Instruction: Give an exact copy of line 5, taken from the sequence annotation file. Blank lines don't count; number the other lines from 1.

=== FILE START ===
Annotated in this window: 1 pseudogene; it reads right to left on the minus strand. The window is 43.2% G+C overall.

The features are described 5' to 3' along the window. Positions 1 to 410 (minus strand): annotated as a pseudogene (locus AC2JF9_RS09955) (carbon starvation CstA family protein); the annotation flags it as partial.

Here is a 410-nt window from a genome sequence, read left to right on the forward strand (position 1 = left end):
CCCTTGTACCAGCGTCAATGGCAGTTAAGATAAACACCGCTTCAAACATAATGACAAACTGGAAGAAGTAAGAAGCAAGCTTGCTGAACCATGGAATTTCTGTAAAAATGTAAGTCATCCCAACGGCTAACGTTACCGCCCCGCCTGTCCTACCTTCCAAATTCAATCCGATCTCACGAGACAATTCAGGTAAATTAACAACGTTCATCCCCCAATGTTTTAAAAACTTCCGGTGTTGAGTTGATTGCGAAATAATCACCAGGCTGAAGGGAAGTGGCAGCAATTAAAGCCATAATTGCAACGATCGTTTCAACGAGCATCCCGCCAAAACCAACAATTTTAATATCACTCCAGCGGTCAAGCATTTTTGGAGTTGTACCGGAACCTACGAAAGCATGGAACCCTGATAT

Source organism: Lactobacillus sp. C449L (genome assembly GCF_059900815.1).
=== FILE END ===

Source organism: Lactobacillus sp. C449L (genome assembly GCF_059900815.1).